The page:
By JAMES W. BROSNAN
Scripps Howard News Service
July 25, 2005
At shops throughout the West, a customer will ask why a necklace or pot costs three times what a similar item costs down the street. The other piece is usually a cheap knockoff made by non-natives with non-native materials, most likely by machine in a foreign country.
"It looks the same, but the materials aren't as fine, and it's not made in the traditional way," said NaNa Ping, who makes inlay jewelry in New Mexico.
For 15 years, it's been against federal law to sell Indian art unless American Indians make it. It's also illegal to sell foreign-made Indian-style art or crafts without a label identifying the country of origin.
Last month, a woman was indicted in Albuquerque on federal charges of selling fake Navajo rugs.
Such prosecutions are rare, concedes New Mexico U.S. Attorney David Iglesias.
"Generally, with the FBI, their top mission in Indian County is investigating violent crime, and when you have a lot of those crimes there's not a lot of time to prosecute this class of criminal offenses. We do these occasionally," Iglesias said.
Arizona Republican Sens. Jon Kyl and John McCain want to help the FBI.
They have introduced legislation to let agents from the Bureau of Indian Affairs investigate fake art, on the reservation and off.
"These violations are serious, and we need to provide the necessary federal resources to preserve the cultural heritage of our native people," Kyl said.
NaNa Ping is president of the Indian Arts and Crafts Association, which represents 1,500 American Indian artists. He said sales of the cheaper fake art hurts the income of real American Indian artists.
"They need to stop this. They're hurting our market," he said.
David Cloutier, executive director of the Southwestern Association for Indian Arts, voiced similar concerns. The association sponsors the annual Santa Fe Indian Market, on Aug. 20-21 this year.
The association uses a review board to ensure that only American Indians selling their own goods occupy its booths, he said.
"This region is the marketplace of Native American arts worldwide and for tourists," said Cloutier. "There are people who deal in that kind of knockoff situation, and we'd like to see that curtailed, just for the sake of income to Native Americans."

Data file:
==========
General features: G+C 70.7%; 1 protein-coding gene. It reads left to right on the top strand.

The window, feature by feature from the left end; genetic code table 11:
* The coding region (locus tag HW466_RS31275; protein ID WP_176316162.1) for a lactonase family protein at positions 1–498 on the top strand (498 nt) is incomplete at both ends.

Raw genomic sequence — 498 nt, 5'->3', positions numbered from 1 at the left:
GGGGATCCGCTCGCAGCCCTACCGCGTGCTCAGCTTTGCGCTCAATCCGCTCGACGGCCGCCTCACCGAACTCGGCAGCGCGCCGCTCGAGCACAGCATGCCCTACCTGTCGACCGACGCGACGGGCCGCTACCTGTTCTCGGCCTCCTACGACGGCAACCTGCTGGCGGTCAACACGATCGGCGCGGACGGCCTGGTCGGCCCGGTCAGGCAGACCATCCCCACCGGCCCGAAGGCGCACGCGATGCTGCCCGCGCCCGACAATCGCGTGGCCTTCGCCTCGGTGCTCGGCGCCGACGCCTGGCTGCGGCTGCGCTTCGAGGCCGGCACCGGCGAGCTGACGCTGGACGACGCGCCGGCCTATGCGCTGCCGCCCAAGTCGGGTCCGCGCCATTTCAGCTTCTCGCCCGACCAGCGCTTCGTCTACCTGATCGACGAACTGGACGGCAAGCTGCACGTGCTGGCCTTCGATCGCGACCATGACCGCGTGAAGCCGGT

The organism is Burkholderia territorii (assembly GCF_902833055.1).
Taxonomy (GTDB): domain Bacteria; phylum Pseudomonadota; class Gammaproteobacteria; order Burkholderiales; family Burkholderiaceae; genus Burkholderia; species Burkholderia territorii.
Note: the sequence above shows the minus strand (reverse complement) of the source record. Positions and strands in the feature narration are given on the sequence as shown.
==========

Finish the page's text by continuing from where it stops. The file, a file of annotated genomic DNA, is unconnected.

Kyl said the federal agency that refers complaints about fake American Indian art for prosecution, the Indian Arts and Crafts Board, is concerned that cases were not making it to the attorney general for prosecution.
"Indian country is getting slammed" by the number of cheap knockoffs, said the board's director, Meredith Stanton, but it's not an FBI priority, particularly since 9/11.
Sometimes, they are able to work with a retailer to resolve the complaint, Stanton said. The most serious cases are reported to the Federal Trade Commission or the FBI.
Bill Ellwell, spokesman for the FBI's Albuquerque field office, said agents take cases of fake American Indian art seriously and have worked with the Bureau of Indian Affairs.
But Iglesias said they could prosecute more cases if the bureau's agents had the investigative authority being considered by Kyl's bill.
New Mexico's senators have complained about the lack of enforcement of the counterfeit American Indian art for years.
Sen. Pete Domenici, R-N.M., who pressured Customs officials in the 1990s to step up efforts against foreign fakes, said the new bill is a good idea and he will support it.
"These fakes pose a serious economic threat to artists and craftsmen," he said. "Counterfeit goods amount to cheating these artisans and their customers."
Sen. Jeff Bingaman, D-N.M., said he is studying the Kyl-McCain bill.
"Any action we can take to crack down on the sale of counterfeit Indian arts and crafts would be a major step in the right direction," he said. "But given that Indian programs have been dramatically cut in recent years, I have my doubts about whether will be available to make this legislation effective."
Publish A Letter on SitNews Read Letters/Opinions
Submit A Letter to the Editor